Joshua: Argues that the points of encounter should move from direct confrontation with authority and against the idea of “transformation on the barricades”. Instead argues that communication with clients (as a dog walker) is a more productive point of encounter in terms of sharing @ ideas. Is concerned with many of “our” ideas being co-opted, especially by the moderate left, like directly democratic decision making, perhaps being cherry picked by groups and people more mature than anarchists themselves. Told the story of a client who argues that the @ notion of transformation on the barricade goes against sense as our current condition reflects generations of socialization, ideological formation, trauma, etc. This client them makes the claim that economics is the study of human behavior as groups and provides better answers to questions about human potential and activity than anarchist triumphalism.

Cindy: Begins with the claim that our entire society are in a horizontalist period and we need to reclaim the term. Also argues that anarchists have a constellation of values that makes our “political offering” distinct (against capitalism, hierarchy, being holistic) and this begs the question…

Are we relevant? What is our message? What do we want to say?

Cindy’s answer seemed to be that we (@) need to problematize cracks as part of our strategy for winning.

Question Two

– A Theory of Strategy

Harjit: Is a social worker who is paid by the county. Explains a theoretical underpinning to social work in the form of the 5 stages of change. They are

  1. pre-contemplative – unaware problem exists with no intention of changing behavior
  2. contemplative – becoming aware of problem but uncommitted to change
  3. preparation – intend to change but without specific goal
  4. action – when behavior changes and goals are attained
  5. maintenance – consolidation of gains and prevention of relapse

His strategic observation is that if our goal is to win then we are best off being efficient about how we approach our goal. Most anarchists shoot themselves in the foot by trying to organize other anarchists who are often (usually?) in the pre-contemplative stage and not the action stage. The better strategy is to organize people who are already in the action stage, along anarchist lines, but who aren’t necessarily anarchist themselves. Put another way we should be organizing beginning with behaviors rather than opinions.

Joshua: Re-iterated Harjit’s point about behavior > claims of belief. Discussed an idea of “social capital” that was claimed to be the motivation of many (most?) anarchists who participate in “the scene” or the subcultural aspects of @ (dressing, food not bombs, WWW1). Reiterated Cindy’s message about the importance of our messaging especially when we do actions that aren’t comprehended easily (spectacular Whole foods expropriation or dumpstered food sharing as examples). Finally is concerned with the dominance of the “idols of the tribe” aka infoshops, FNB, Critical Mass, etc.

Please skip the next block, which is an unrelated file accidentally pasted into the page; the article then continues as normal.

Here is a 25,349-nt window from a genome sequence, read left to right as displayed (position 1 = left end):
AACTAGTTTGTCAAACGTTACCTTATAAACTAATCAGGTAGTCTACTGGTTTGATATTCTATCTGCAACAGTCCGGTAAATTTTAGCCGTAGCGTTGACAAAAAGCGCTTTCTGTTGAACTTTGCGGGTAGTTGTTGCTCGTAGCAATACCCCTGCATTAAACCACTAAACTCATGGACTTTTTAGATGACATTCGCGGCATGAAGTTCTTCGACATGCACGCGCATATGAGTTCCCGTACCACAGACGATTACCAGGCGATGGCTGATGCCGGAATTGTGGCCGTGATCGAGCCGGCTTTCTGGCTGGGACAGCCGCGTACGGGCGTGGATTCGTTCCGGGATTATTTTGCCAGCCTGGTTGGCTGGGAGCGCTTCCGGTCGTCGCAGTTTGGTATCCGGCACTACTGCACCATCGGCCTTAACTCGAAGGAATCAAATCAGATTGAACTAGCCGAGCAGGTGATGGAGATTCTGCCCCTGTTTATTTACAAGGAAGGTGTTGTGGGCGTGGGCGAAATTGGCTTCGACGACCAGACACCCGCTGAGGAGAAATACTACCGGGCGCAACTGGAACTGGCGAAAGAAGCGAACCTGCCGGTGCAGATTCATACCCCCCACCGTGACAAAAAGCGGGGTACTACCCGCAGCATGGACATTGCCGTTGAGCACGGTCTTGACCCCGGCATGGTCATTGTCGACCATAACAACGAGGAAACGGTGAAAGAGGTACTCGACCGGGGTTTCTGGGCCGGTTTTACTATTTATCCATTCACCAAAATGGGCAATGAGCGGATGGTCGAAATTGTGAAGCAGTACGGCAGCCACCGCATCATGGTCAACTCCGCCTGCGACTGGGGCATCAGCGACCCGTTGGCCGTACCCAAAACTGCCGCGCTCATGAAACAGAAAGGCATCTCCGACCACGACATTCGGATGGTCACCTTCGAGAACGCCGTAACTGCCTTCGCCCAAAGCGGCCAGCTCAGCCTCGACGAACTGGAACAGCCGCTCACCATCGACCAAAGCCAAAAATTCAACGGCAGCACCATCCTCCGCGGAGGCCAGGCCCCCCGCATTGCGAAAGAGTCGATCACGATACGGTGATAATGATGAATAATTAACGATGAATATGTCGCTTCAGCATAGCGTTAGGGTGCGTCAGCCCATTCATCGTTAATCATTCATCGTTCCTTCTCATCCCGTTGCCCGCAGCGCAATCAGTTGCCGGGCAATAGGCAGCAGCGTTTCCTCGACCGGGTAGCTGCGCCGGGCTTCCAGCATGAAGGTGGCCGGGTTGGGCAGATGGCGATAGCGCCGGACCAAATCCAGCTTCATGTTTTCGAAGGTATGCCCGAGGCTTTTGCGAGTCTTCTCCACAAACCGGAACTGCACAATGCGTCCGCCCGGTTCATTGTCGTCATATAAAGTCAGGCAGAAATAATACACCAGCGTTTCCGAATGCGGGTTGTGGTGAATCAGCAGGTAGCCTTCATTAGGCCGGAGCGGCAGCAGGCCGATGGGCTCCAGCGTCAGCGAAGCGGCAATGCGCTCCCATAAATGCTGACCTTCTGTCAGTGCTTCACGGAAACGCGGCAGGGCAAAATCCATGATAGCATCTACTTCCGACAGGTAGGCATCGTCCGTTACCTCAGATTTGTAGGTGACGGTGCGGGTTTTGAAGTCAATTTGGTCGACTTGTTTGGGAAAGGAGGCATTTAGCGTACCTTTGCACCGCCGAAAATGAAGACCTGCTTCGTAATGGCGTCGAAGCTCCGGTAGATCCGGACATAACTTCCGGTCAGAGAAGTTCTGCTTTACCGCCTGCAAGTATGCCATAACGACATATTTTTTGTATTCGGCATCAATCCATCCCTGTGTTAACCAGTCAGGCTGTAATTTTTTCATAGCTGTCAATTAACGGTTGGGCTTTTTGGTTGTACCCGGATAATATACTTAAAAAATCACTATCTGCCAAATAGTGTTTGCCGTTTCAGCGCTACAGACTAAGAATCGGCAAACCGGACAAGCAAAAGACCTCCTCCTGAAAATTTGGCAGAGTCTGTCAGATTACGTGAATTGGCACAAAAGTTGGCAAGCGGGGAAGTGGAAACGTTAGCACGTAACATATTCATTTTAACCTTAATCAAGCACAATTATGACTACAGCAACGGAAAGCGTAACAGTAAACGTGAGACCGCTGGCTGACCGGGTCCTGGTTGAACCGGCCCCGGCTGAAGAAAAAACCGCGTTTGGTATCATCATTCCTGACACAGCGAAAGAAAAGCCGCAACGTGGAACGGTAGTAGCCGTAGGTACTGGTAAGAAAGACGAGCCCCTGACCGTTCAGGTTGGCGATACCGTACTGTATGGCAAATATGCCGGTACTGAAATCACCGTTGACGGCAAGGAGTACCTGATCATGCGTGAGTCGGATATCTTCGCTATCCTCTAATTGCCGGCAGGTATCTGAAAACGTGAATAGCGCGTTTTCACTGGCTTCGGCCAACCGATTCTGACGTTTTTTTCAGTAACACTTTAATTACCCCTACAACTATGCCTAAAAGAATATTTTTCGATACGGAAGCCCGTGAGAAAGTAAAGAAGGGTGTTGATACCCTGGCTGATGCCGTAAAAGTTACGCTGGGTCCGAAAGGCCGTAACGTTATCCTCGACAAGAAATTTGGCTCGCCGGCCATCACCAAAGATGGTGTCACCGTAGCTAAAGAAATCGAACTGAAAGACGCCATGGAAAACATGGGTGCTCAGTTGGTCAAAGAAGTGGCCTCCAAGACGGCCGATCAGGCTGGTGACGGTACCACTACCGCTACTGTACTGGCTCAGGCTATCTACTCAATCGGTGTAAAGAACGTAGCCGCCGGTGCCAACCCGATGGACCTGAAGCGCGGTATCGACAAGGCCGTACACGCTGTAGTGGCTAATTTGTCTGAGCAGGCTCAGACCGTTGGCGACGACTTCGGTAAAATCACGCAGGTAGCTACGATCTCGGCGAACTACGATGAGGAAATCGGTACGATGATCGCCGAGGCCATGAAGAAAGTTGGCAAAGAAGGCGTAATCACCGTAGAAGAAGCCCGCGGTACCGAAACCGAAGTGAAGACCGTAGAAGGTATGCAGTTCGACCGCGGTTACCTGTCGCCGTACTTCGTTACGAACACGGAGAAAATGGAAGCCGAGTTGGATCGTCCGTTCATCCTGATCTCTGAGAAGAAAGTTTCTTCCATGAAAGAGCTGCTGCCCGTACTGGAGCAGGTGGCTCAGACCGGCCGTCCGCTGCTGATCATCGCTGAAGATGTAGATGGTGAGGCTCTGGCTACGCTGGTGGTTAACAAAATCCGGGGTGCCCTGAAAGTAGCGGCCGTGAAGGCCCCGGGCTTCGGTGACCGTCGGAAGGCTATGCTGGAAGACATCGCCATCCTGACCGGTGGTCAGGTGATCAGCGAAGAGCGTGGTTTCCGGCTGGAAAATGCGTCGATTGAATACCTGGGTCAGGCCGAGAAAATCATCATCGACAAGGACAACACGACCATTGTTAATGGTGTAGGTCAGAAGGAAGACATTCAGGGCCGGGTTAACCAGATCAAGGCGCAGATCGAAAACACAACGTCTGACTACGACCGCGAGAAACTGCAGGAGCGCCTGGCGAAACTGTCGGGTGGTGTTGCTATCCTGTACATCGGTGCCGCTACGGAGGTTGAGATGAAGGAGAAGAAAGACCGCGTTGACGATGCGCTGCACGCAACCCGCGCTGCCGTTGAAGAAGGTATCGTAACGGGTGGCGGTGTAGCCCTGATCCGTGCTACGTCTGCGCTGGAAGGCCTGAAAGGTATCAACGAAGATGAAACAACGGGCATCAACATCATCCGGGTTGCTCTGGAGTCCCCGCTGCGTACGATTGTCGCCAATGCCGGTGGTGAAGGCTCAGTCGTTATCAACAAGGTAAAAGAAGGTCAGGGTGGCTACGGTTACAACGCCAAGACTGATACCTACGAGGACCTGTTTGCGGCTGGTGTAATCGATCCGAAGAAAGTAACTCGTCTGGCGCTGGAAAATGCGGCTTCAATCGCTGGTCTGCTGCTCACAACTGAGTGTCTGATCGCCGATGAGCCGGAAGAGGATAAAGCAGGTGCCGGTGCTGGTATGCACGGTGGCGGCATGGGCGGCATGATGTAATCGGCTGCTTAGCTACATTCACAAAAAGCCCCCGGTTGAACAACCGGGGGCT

Cindy: Food is great but not a differentiator for @. We should work on projects that re-inscribe use value (exact quote). Examples have problems but…
1) Toronto’s use it or lose it bylaw campaign that would see abandoned buildings expropriated by the City redeveloped as affordable housing or community infrastructure along socially just lines. (editorial here

2) Time banks – exchange goods and services without using money. Instead, our members buy and sell services for Community Credits, a time-based currency.

3) Greece people’s park project (no link found) where an event was scheduled for land that transformed it into a multi-use park. “Taking things in common”

Question Three

– Examples of action

Harjit: if the goal is to democratize strategy then

  1. Lesson from anti-colonization struggle of Guinea-Bissau: There needs to be a disciplined strategy of specific infrastructural replacement (1:1). Medical personel were used as the primary example. Local lesson: gain skills
  2. Lesson from RAC-LA: equality of action, go to people with the things they need (boxes of food), localism.

Joshua: Argued for starting a business (worker controlled) as a useful strategy. Business is the place to exploit the discursive vulnerabilities in capitalism (direct quote) regarding

  • self-determination
  • Dignity
  • health care

This business can offer a reconstructive vision of

  • cooperation
  • sustainability
  • health care
  • serving as an example
  • becoming specialized
  • freelancer (immaterial labor) unity

Cindy: Says that the best strategy is strategies. Perhaps a wiki? Anarchists are very good at try, try, try & fail. We should hold an anarchist (strategy) summit where we call the shots. There may be oppression but it would be them coming to us and perhaps we could do something interesting about that. We should hash these ideas out with Discussion Bulletins (aka disco bull in L&R era). We need to work on our branding by being distinct, not apologizing, and looking good.

End notes.